TRANSITION OF THE RICHMOND CITY DEPARTMENT OF PUBLIC HEALTH CLINICAL SERVICES

Overview.

Following a study of access to OB Services and to primary care physicians, performed by staff of the VDH while I was Commissioner, the Virginia General Assembly passed Senate Bill 179 in March of 1991 requiring that all local; health departments assess the current state of access to primary care for the residents in their health district, develop a plan to endure access for all the residents and report back to the VDH by July of 1992.

A  committee including representatives of all types of health providers in Richmond, including Sheryl Garland, developed a plan which was approved by the City Manager and City Council before sending the report to the VDH.  The plan was also shared with members of the city's representatives to the State Legislature.  We requested these legislators, as a first step,, to fund a survey of access to health care in the area of the city south of the James River. The assessment was performed and the results published in the Virginia Medical Journal.  Following the survey the members of the SB179 committee agreed that a primary care clinic should be developed in South Richmond. With the assistance of Dr. Lanier, Sheryl Garland, Dr. Hayes Willis, and a grant from the RWJF space was identified, matching money obtained from the Governor, and a clinic for primary care opened with services delivered jointly by the RCHD and the Ambulatory Services division of  MCV.  Clinical Staff from the RCHD were transferred to MCV staff (also a state agency at this time) and remaining public health staff provided WIC, immunization, a case-management services to support the clinical program.  The Clinic opened in late 1994 and in 1006 was named the Hayes Willis Health Center (HWHC) in memory of its first director, Dr. Hayes Willis.

.In the spring of 1997, after the Hayes Willis Health Center had become operational, when the cost benefits of the HWHC had been validated, the Richmond City Council asked MCV Hospitals to consider assuming responsibility for the management of the remaining clinical programs provided by the City's public health department clinics. In July 1, 1998, the Richmond City Department of Public Health transitioned its clinical programs. The City of Richmond has committed a total of $1.3 million to support this collaboration. MCVH will contribute over $500,000 to support these clinical services and the associated administrative structure of the programs.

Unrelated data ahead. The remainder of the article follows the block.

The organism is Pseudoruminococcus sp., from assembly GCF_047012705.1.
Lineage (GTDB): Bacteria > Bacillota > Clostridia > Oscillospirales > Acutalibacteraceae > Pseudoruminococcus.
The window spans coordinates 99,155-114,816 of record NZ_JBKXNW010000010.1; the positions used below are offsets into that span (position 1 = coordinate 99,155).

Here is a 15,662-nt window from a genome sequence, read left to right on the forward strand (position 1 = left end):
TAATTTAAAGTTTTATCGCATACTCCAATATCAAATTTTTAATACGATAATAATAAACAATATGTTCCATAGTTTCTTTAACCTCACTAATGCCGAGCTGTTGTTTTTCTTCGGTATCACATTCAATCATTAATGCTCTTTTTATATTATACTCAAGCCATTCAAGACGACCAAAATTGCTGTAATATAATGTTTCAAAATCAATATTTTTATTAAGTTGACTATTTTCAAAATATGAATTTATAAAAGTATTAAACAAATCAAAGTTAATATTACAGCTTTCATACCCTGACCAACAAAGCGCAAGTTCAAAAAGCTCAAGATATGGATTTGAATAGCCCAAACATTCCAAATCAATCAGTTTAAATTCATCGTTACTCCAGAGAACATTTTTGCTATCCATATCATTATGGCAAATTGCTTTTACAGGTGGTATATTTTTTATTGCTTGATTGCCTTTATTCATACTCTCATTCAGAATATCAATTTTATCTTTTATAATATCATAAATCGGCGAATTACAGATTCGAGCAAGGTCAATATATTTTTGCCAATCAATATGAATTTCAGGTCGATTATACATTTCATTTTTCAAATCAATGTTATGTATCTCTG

The three (3) components of the program are:

The City Care program includes the following:

The goals of the City Care program are as follows:

  1. Establishment of a health care delivery model that supports the concept of continuity of care for patients.

  2. Reduction in the inappropriate utilization of the MCVH Emergency Room for non-acute services for a defined population of patients.

  3. Reduction in the overall cost of health care through the integration of primary care and preventive health care programs.

In addition to the services outlined above, the following have been incorporated into MCVH or programs:

    1. AIDS Drug Assistance Program (ADAP). This federally funded program provides prescription drugs to HIV/AIDS patients who meet certain financial and clinical criteria. The City had previously provided services to approximately 280 patients. It was discovered that approximately 90% were MCVH clinic patients that had been referred to the City Health Department to receive their medications. The State Health Department will cover the cost of the drugs. The MCVH Pharmacy has developed mechanisms to incorporate the dispensing of these medications into its existing work flow.

    2. Foreign Travel Immunization Program. Dr. Tom Kerkering, Division of Infectious Diseases, has run a Foreign Travel program in the ACC that complies with the CDC guidelines. In April, 1998, the RCDPH transitioned its entire Foreign Travel Program to Dr. Kerkering, with an anticipated volume of 1,000 visits/year.

    3. Contracts for PPD screenings. The RCDPH currently contracts with City agencies and private companies to perform PPDs for many of their employees. These contracts are being renegotiated by MCVH

    4. The RCDPH will maintain a walk-in Immunization Clinic. However, MCVH will participated with the RCDPH, Bon Secours, Columbia, the United Way, and the MCV School of Nursing in a City wide 'Back-to-School Immunization Program" during the summer of 1998. This was so successful that plans are underway to develop a similar program for the summer of 1999 with hopes of having increases participation from MCV and community Pediatricians and Family Practitioners.

    5. The RCDPH has maintained responsibility for Case Management, care for TB patients (except X-rays), WlC, contact tracing and tracking of patients infected with communicable diseases and compiling and submitting quarterly reports to the State Health Department.

The establishment of the partnership with the RCDPH has provided the opportunity to look at additional initiatives that will be beneficial to the Health Sciences campus.

 These include:

1. Development of outcomes measurement tools for the City care program to assist in evaluating the impact on the population that is served.

2. Establishment of stronger affiliations w/the community health care providers through the development of formalized referral relationships and communications linkages.

3. Development of partnerships with community-based organizations that could or do provide support service to the City Care population.

4. Development of a care coordination model that will create cohesive networks that span the continuum of care for patient populations.

5. Creation of opportunities for the Schools on the Health Sciences campus to collaborate on ventures to support populations in the City of Richmond.